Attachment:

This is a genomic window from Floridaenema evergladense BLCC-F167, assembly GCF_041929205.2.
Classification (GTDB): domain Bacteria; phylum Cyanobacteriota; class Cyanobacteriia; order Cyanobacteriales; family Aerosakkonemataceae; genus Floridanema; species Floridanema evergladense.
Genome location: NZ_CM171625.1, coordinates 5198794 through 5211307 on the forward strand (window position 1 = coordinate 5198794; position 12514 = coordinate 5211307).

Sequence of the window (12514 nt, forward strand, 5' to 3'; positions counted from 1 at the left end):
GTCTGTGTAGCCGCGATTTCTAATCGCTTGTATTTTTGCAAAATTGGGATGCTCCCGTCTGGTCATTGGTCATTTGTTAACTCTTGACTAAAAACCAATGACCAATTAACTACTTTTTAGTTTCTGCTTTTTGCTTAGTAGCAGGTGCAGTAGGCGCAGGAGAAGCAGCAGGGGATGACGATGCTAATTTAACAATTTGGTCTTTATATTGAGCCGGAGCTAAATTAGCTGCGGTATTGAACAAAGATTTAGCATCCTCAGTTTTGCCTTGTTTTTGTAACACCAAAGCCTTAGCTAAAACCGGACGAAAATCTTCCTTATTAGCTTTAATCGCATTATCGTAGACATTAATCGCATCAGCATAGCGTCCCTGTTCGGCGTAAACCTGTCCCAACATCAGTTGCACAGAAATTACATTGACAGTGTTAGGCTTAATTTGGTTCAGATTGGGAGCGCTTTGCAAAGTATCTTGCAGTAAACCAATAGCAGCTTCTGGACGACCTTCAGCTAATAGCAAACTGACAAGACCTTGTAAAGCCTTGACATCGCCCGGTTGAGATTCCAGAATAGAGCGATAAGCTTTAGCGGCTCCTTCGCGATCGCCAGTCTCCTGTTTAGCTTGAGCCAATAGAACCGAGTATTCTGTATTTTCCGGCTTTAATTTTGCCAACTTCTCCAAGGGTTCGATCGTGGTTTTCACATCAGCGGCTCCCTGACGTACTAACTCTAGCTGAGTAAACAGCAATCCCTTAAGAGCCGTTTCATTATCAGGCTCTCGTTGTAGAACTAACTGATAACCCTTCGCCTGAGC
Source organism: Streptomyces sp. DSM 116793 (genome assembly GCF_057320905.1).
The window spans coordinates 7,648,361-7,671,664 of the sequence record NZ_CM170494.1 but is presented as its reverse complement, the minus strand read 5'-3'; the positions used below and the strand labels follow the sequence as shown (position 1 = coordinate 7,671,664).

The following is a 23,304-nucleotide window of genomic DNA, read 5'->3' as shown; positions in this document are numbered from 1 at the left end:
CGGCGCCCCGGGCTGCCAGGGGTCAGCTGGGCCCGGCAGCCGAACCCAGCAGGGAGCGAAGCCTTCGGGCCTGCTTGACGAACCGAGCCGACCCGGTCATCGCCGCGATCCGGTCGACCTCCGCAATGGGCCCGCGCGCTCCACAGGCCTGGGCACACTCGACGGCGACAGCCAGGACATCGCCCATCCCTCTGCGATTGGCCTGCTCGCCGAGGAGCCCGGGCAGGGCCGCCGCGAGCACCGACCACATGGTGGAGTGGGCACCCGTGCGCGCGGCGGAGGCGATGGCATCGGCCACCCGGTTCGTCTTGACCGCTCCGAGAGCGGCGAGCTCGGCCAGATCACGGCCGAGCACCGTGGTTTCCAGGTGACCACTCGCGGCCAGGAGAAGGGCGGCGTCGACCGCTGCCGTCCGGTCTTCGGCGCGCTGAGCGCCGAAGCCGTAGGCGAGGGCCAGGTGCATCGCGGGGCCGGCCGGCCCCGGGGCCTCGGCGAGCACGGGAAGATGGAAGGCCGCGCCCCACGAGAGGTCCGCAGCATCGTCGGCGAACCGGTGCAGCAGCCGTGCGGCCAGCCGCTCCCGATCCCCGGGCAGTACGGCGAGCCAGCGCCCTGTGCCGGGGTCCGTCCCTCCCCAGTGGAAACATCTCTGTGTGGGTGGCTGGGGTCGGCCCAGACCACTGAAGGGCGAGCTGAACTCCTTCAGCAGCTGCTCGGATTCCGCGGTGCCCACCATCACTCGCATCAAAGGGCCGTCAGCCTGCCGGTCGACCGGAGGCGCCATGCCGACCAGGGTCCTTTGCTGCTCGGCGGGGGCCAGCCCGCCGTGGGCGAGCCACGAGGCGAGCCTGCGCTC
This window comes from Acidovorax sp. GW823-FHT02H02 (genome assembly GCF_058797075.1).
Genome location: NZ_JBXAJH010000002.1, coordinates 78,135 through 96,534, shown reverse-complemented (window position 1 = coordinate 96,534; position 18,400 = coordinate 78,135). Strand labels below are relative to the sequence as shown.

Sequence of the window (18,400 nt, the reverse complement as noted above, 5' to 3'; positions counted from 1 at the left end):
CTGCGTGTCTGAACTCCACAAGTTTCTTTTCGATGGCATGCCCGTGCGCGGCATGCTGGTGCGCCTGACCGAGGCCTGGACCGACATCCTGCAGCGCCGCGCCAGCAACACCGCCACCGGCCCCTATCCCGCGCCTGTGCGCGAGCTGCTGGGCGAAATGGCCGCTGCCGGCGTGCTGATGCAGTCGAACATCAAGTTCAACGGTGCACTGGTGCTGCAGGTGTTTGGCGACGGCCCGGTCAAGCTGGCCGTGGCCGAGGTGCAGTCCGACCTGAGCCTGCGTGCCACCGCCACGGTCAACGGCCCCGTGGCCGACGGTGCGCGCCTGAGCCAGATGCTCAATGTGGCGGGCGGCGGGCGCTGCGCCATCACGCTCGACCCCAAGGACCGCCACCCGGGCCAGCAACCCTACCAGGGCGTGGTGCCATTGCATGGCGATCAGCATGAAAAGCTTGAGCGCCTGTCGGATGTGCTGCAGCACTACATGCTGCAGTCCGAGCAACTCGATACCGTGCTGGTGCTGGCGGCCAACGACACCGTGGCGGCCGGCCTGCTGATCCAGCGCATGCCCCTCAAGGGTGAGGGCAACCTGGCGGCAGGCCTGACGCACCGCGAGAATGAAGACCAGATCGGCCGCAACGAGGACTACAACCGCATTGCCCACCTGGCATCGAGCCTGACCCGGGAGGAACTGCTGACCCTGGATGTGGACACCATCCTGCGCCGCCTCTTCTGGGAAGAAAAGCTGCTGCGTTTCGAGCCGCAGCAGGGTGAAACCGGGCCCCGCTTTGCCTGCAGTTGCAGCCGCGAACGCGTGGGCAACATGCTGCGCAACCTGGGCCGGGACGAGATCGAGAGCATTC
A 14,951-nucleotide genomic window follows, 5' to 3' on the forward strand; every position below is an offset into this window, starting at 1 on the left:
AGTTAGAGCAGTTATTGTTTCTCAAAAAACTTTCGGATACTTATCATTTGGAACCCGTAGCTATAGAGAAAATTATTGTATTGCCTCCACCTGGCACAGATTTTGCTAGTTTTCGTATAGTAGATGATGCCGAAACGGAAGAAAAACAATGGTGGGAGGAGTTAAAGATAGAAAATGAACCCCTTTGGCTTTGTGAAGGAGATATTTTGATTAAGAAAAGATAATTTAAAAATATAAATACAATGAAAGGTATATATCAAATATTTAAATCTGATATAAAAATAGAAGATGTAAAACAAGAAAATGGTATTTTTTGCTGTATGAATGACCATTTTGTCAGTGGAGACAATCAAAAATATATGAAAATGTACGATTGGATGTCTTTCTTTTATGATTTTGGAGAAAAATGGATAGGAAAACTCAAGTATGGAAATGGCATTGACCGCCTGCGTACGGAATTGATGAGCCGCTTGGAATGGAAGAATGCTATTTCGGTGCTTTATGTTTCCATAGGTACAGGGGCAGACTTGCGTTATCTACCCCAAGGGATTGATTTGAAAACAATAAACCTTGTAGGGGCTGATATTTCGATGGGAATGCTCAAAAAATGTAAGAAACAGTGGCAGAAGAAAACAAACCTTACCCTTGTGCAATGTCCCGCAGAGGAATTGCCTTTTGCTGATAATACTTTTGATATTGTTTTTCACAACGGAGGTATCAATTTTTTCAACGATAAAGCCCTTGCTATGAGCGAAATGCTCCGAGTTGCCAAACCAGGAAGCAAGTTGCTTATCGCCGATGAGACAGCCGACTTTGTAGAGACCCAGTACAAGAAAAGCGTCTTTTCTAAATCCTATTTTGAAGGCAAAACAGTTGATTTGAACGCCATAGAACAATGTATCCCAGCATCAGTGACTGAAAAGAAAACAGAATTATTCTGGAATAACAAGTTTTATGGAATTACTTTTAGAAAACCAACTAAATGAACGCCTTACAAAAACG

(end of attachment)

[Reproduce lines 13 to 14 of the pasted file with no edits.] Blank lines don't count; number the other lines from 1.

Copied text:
CTGCGTGTCTGAACTCCACAAGTTTCTTTTCGATGGCATGCCCGTGCGCGGCATGCTGGTGCGCCTGACCGAGGCCTGGACCGACATCCTGCAGCGCCGCGCCAGCAACACCGCCACCGGCCCCTATCCCGCGCCTGTGCGCGAGCTGCTGGGCGAAATGGCCGCTGCCGGCGTGCTGATGCAGTCGAACATCAAGTTCAACGGTGCACTGGTGCTGCAGGTGTTTGGCGACGGCCCGGTCAAGCTGGCCGTGGCCGAGGTGCAGTCCGACCTGAGCCTGCGTGCCACCGCCACGGTCAACGGCCCCGTGGCCGACGGTGCGCGCCTGAGCCAGATGCTCAATGTGGCGGGCGGCGGGCGCTGCGCCATCACGCTCGACCCCAAGGACCGCCACCCGGGCCAGCAACCCTACCAGGGCGTGGTGCCATTGCATGGCGATCAGCATGAAAAGCTTGAGCGCCTGTCGGATGTGCTGCAGCACTACATGCTGCAGTCCGAGCAACTCGATACCGTGCTGGTGCTGGCGGCCAACGACACCGTGGCGGCCGGCCTGCTGATCCAGCGCATGCCCCTCAAGGGTGAGGGCAACCTGGCGGCAGGCCTGACGCACCGCGAGAATGAAGACCAGATCGGCCGCAACGAGGACTACAACCGCATTGCCCACCTGGCATCGAGCCTGACCCGGGAGGAACTGCTGACCCTGGATGTGGACACCATCCTGCGCCGCCTCTTCTGGGAAGAAAAGCTGCTGCGTTTCGAGCCGCAGCAGGGTGAAACCGGGCCCCGCTTTGCCTGCAGTTGCAGCCGCGAACGCGTGGGCAACATGCTGCGCAACCTGGGCCGGGACGAGATCGAGAGCATTC
A 14,951-nucleotide genomic window follows, 5' to 3' on the forward strand; every position below is an offset into this window, starting at 1 on the left: